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I don't think that BB gets the concerns about loss of privacy when tech like this is used for general surveillance.  OTOH, an outright, blanket ban seems a bit over the top.  For example, if the police have surveillance footage of an armed robbery, I can't see why they shouldn't be able to use facial recognition technology to search for possible matches with known robbers.  They're going to do that anyway by looking through mug shots using their own eyes, so why not let them use technology to speed up the process? 

EDIT:  and it just occurred to me that if Ide still posted here, he'd agree with BB.
« Last Edit: May 17, 2019, 05:32:40 am by dps »

The Brain

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Criminal justice is supposed to be a search for the truth.  It is not a game, where police are supposed to fight with one hand held behind their back.  If the police cannot prove an offence beyond a reasonable doubt, so be it.  But let them use every tool in the tool box.

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crazy canuck

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I don't think that BB gets the concerns about loss of privacy when tech like this is used for general surveillance.  OTOH, an outright, blanket ban seems a bit over the top.  For example, if the police have surveillance footage of an armed robbery, I can't see why they shouldn't be able to use facial recognition technology to search for possible matches with known robbers.  They're going to do that anyway by looking through mug shots using their own eyes, so why not let them use technology to speed up the process?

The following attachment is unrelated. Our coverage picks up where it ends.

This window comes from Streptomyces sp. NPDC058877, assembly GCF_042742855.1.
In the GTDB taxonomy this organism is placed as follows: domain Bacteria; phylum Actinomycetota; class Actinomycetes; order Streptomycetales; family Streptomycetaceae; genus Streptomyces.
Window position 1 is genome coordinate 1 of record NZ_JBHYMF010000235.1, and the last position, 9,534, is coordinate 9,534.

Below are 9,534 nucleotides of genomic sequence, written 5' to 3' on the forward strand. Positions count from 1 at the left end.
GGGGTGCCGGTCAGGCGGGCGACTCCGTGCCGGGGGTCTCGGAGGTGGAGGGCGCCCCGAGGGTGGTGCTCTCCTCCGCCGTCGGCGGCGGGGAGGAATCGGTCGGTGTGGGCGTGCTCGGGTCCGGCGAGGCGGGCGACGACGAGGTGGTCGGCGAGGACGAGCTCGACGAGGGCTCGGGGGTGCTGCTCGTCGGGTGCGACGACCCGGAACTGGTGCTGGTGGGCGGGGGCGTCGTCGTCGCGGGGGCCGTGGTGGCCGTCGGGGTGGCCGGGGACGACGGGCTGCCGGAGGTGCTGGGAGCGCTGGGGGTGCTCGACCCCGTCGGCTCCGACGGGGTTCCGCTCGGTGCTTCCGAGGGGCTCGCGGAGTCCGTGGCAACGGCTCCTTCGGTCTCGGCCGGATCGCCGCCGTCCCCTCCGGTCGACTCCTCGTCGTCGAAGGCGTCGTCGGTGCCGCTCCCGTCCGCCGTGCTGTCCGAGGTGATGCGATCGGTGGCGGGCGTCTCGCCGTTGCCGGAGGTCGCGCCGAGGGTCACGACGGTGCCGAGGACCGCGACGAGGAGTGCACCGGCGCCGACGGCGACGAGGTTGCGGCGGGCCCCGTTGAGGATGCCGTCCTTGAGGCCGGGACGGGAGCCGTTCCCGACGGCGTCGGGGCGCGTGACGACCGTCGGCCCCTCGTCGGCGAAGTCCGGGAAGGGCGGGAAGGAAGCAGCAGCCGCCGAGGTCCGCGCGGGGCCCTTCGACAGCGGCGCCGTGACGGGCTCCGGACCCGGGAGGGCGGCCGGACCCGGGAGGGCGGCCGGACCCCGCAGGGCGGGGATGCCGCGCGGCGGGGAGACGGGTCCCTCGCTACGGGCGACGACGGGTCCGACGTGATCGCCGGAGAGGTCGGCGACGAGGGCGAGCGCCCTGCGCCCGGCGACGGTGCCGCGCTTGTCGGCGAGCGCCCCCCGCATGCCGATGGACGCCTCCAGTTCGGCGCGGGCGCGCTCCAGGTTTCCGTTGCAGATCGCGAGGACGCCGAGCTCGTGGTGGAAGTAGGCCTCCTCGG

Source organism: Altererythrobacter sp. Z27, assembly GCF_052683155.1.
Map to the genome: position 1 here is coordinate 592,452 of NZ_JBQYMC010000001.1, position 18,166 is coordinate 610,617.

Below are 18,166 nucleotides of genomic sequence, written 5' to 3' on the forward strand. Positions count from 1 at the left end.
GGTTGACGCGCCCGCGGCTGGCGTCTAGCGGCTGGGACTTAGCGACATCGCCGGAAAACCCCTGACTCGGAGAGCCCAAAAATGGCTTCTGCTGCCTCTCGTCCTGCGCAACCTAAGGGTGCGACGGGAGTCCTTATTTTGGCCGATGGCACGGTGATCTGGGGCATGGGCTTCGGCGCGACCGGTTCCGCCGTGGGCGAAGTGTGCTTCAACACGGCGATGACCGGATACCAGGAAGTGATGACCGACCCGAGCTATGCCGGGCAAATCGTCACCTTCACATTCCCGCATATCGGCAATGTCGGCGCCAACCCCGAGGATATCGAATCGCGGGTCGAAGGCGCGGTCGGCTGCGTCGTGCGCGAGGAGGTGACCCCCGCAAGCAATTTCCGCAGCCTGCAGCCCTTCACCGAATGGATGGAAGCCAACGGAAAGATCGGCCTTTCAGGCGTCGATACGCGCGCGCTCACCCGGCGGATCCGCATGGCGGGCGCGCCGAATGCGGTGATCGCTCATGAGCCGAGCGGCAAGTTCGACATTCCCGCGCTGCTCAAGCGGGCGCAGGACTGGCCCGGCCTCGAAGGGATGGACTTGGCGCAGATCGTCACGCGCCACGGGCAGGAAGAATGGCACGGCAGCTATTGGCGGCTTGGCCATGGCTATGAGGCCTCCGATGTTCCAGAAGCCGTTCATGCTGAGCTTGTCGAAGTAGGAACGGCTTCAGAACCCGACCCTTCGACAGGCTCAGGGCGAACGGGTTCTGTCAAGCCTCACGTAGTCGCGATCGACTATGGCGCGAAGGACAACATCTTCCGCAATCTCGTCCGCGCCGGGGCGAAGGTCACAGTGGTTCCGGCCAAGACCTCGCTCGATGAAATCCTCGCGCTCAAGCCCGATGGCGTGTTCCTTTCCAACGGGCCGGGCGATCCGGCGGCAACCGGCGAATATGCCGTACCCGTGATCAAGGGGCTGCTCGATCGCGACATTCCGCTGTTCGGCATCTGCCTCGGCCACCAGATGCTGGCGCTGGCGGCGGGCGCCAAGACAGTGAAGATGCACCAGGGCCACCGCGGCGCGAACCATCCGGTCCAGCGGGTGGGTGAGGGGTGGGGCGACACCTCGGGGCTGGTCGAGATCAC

EDIT:  and it just occurred to me that if Ide still posted here, he'd agree with BB.

The chances of wrongly accusing someone goes up substantially.  BB puts all his faith in the system working.

dps

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I don't think that BB gets the concerns about loss of privacy when tech like this is used for general surveillance.  OTOH, an outright, blanket ban seems a bit over the top.  For example, if the police have surveillance footage of an armed robbery, I can't see why they shouldn't be able to use facial recognition technology to search for possible matches with known robbers.  They're going to do that anyway by looking through mug shots using their own eyes, so why not let them use technology to speed up the process?